So back to the point. After you’ve done your research, come up with a number. Let’s be reasonable now. Don’t just pick a number, any number from the top of your head that sounds like it could be enough to take that trip to the Bahamas with your wife and upgrade from the Honda CRV. Come up with a base number or your minimum. How low will you go in order to work for a company that takes you closer to your career goals and financial views of success. And, now, how much do you actually want to ask for that is not out-of-the-question? If an employer offers you anything in-between (or above) these two numbers, you know this job is a financial fit. If the number they come up with is less, there could be some negotiation but it might be a time to weigh out your options. If the number they come up with is too close to your minimum goal, there’s a chance to come up a bit to find a happy medium but here’s where your timing comes into place. It’s easiest when working with a recruiter like PEA. We usually have a much better idea as to whether the feast is movable or not. Just like buying a car, there is typically a bit of wiggle room. But, unlike buying a car in which you are the buyer and the other guy (or gal) is the salesman, in this case they can walk away and never look back if a few extra dollars seem to be more important to you than putting in the good work and finding say the cure for a debilitating disease that they’ve been working on for a decade. So play it smooth. Work with your recruiter (if you have one) to come up with the best approach. In some cases, it’s best if we do the talking. Whatever you do, don’t ask for more money once the paperwork is in the process. Be upfront when money is the topic of discussion. Don’t second guess yourself. Remember the bottom line you came up with earlier and say it like you mean it or walk away from the offer if they go too low. Keeping your self-worth (based on your previous pay and experience) at the top of your mind is one of the most important keys in keeping up with your pursuit of happiness. Seal the deal.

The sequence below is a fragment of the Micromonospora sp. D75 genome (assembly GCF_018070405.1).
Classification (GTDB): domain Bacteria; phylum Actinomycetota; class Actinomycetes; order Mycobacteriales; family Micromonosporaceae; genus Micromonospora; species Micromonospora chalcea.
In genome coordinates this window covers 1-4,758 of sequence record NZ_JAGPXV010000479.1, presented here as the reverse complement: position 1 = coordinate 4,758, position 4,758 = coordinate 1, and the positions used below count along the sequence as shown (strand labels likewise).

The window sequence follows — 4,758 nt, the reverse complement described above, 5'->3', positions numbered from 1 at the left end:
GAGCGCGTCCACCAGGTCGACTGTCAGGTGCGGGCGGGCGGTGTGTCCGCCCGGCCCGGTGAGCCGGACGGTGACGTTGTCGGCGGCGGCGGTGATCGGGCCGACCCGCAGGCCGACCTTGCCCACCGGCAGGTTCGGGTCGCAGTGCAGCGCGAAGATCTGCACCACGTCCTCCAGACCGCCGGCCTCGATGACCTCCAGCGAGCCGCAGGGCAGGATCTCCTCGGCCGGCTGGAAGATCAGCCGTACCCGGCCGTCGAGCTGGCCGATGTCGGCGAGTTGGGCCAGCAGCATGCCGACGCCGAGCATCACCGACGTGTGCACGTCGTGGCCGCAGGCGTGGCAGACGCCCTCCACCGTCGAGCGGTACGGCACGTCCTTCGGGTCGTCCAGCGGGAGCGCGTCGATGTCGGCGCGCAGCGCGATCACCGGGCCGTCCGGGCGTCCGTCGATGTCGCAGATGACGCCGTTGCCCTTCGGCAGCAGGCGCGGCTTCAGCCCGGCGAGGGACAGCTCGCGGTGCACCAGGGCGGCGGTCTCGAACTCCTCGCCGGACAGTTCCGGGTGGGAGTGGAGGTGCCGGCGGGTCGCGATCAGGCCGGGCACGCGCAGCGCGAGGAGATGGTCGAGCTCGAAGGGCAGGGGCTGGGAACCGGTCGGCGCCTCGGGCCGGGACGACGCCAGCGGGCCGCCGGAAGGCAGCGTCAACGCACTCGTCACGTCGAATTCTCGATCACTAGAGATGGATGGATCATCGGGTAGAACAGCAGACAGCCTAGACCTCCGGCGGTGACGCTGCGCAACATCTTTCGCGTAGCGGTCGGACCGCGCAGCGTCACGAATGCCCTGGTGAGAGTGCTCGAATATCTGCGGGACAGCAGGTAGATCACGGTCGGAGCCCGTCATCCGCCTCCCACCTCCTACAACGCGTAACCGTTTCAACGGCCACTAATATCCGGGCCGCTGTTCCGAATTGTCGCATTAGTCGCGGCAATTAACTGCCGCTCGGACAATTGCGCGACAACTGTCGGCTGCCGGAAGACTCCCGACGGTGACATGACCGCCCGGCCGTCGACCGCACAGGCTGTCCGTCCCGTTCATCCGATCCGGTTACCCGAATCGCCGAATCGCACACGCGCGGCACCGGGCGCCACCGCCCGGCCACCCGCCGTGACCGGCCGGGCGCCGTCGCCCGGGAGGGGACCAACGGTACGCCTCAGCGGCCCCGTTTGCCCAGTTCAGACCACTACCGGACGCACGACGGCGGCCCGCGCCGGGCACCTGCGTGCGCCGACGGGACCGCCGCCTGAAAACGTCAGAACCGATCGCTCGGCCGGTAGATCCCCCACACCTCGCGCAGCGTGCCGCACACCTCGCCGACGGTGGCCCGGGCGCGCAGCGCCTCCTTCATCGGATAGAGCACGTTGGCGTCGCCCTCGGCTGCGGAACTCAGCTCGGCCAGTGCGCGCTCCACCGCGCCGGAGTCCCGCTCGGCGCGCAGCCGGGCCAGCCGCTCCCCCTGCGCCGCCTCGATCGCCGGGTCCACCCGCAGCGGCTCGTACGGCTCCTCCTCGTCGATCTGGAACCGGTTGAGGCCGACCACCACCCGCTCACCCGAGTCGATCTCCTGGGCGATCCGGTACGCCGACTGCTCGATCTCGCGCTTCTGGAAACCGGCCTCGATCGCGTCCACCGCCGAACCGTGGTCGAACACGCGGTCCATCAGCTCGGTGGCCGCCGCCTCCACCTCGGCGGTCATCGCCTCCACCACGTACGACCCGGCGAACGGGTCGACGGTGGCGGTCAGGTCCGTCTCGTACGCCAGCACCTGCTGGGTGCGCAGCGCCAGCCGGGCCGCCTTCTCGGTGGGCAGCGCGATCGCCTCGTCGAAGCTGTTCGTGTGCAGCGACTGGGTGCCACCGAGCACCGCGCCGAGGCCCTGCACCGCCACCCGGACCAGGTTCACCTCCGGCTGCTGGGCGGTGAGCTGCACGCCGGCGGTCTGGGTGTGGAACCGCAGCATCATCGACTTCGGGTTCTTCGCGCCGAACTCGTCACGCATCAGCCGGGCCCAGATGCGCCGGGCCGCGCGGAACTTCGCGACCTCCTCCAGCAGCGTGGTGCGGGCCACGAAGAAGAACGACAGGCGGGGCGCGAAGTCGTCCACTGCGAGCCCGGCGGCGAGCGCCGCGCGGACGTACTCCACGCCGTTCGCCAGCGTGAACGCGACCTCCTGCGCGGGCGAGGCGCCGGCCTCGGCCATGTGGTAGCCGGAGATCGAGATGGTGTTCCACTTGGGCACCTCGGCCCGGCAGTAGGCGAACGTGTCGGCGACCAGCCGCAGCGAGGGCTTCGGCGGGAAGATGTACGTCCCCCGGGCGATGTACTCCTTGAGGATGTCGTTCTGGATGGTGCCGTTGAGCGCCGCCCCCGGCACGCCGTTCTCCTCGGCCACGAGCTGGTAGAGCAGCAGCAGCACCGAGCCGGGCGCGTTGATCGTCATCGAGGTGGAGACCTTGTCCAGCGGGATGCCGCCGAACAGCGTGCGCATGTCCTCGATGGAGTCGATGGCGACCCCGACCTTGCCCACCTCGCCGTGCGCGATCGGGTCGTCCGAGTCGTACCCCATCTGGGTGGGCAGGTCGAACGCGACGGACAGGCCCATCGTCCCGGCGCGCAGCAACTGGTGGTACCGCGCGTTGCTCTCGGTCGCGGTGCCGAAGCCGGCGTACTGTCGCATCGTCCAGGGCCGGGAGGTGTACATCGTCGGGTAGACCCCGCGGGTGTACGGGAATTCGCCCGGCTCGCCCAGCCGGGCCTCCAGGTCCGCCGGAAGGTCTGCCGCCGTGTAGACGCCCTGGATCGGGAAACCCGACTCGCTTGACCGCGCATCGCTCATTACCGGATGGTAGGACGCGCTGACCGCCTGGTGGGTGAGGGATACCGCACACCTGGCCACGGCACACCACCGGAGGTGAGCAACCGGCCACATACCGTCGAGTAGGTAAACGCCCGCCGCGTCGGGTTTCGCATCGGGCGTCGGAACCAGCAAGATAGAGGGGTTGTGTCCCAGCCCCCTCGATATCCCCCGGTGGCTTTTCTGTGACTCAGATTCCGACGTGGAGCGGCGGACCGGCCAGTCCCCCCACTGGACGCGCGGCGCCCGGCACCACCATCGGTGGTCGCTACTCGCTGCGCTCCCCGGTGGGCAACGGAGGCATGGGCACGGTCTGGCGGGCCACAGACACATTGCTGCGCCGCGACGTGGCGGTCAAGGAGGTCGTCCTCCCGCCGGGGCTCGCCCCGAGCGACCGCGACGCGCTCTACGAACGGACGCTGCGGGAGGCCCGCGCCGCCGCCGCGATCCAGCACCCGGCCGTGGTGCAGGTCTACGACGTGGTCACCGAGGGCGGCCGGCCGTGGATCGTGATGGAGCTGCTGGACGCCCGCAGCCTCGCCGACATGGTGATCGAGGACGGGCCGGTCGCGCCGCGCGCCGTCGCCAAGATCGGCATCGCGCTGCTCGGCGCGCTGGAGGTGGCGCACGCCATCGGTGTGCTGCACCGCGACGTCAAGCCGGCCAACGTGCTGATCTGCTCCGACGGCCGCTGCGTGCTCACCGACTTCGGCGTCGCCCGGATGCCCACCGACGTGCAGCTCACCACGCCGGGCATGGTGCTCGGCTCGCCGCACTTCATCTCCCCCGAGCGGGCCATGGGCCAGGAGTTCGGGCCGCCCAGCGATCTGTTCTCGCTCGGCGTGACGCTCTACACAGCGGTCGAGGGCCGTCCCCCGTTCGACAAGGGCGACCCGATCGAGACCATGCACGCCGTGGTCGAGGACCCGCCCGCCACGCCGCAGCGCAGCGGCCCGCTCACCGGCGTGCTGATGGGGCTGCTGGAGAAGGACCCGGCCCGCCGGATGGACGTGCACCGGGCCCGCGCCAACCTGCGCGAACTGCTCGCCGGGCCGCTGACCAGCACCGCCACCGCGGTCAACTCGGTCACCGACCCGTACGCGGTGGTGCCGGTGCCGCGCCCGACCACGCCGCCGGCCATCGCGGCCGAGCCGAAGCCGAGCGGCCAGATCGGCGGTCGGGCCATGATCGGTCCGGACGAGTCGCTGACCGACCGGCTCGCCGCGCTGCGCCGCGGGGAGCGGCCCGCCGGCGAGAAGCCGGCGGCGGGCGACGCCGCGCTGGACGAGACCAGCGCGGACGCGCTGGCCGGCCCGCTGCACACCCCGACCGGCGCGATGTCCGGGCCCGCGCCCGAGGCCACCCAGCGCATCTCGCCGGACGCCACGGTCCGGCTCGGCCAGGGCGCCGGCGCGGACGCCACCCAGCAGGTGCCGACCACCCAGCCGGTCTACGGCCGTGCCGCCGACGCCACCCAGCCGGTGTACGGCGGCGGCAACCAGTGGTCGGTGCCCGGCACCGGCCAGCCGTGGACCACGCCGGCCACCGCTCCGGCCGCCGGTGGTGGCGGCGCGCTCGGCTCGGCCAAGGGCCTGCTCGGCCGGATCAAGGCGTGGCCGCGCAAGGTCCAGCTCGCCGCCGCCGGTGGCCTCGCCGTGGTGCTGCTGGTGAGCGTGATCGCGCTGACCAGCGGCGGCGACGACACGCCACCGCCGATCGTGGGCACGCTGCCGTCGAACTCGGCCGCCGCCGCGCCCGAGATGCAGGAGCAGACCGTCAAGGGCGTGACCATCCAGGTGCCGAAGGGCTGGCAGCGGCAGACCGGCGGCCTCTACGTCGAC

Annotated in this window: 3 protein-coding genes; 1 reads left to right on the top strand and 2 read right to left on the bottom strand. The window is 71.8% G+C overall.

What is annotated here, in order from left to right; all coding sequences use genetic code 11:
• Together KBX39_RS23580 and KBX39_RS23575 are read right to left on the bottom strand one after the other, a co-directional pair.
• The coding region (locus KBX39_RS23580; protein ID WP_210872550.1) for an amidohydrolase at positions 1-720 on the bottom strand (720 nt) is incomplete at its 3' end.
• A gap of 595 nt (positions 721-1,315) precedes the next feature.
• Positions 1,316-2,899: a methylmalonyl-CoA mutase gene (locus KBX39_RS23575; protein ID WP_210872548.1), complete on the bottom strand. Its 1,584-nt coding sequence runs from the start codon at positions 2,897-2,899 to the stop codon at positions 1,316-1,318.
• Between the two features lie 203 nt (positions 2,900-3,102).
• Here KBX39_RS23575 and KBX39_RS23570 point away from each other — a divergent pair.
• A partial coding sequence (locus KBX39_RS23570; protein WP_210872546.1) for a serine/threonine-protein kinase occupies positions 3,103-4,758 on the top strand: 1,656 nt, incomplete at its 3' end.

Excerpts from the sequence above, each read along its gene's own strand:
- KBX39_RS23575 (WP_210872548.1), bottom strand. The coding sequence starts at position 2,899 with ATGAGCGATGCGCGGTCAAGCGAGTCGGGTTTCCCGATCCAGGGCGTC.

Looking for a job now? View our current pharmaceutical and biotech job openings.

Thanks, but no thanks: Finding clarity in the workplace by saying no

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Yes, ma’am. Yes, sir. Yes, boss. We say yes all the time. Now it’s time to work up the courage to say no. No to that last day-to-day task that will send you over the edge. No to the change in work hours. No to the decisions being made in a process that works just fine. No to the new promotion if it’s not quite right. No to hiring a new employee who doesn’t fit the bill. And no to the new job if it doesn’t scream yes.

We’re not suggesting you say no to anything and everything you’re asked to do in the workplace. We are, however, suggesting that you express your opinion when it comes to major decisions that will affect the workplace, the outcome of the product or service you create or provide and your personal life.

Take it personal. Saying yes to everything is good for people pleasing but it’s not always so great for end results. Oftentimes, the big yes or no questions actually affect our personal lives. A yes may keep us at work an extra hour each day or keep us so busy that we’re unable to concentrate on everything else we’ve said yes to over the years. Saying no doesn’t mean you’re not a team player. It means you’re taking the lead to call the shots because if you’re being asked a question the ball is in your court, after all.